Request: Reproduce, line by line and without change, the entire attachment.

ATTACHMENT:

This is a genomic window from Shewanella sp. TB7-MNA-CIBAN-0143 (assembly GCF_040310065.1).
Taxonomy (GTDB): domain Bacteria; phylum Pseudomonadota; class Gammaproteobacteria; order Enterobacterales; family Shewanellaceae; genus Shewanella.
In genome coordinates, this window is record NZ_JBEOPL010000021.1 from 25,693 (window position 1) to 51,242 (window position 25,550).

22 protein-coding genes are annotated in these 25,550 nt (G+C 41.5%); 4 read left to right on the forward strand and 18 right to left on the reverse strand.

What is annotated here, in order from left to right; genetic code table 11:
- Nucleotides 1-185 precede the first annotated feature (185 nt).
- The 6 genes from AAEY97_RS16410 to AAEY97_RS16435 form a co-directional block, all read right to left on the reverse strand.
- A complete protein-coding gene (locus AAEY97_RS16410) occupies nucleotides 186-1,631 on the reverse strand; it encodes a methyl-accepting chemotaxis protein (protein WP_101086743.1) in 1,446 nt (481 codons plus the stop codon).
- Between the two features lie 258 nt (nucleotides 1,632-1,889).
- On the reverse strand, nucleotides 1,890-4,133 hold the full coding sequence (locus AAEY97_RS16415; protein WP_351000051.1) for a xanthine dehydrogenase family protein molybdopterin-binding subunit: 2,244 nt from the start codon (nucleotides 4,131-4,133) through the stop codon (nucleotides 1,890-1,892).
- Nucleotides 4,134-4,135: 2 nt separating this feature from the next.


This is a genomic window from Shewanella sp. TB7-MNA-CIBAN-0143 (assembly GCF_040310065.1).
Taxonomy (GTDB): domain Bacteria; phylum Pseudomonadota; class Gammaproteobacteria; order Enterobacterales; family Shewanellaceae; genus Shewanella.
In genome coordinates, this window is record NZ_JBEOPL010000021.1 from 25,693 (window position 1) to 51,242 (window position 25,550).

22 protein-coding genes are annotated in these 25,550 nt (G+C 41.5%); 4 read left to right on the forward strand and 18 right to left on the reverse strand.

What is annotated here, in order from left to right; genetic code table 11:
- Nucleotides 1-185 precede the first annotated feature (185 nt).
- The 6 genes from AAEY97_RS16410 to AAEY97_RS16435 form a co-directional block, all read right to left on the reverse strand.
- A complete protein-coding gene (locus AAEY97_RS16410) occupies nucleotides 186-1,631 on the reverse strand; it encodes a methyl-accepting chemotaxis protein (protein WP_101086743.1) in 1,446 nt (481 codons plus the stop codon).
- Between the two features lie 258 nt (nucleotides 1,632-1,889).
- On the reverse strand, nucleotides 1,890-4,133 hold the full coding sequence (locus AAEY97_RS16415; protein WP_351000051.1) for a xanthine dehydrogenase family protein molybdopterin-binding subunit: 2,244 nt from the start codon (nucleotides 4,131-4,133) through the stop codon (nucleotides 1,890-1,892).
- Nucleotides 4,134-4,135: 2 nt separating this feature from the next.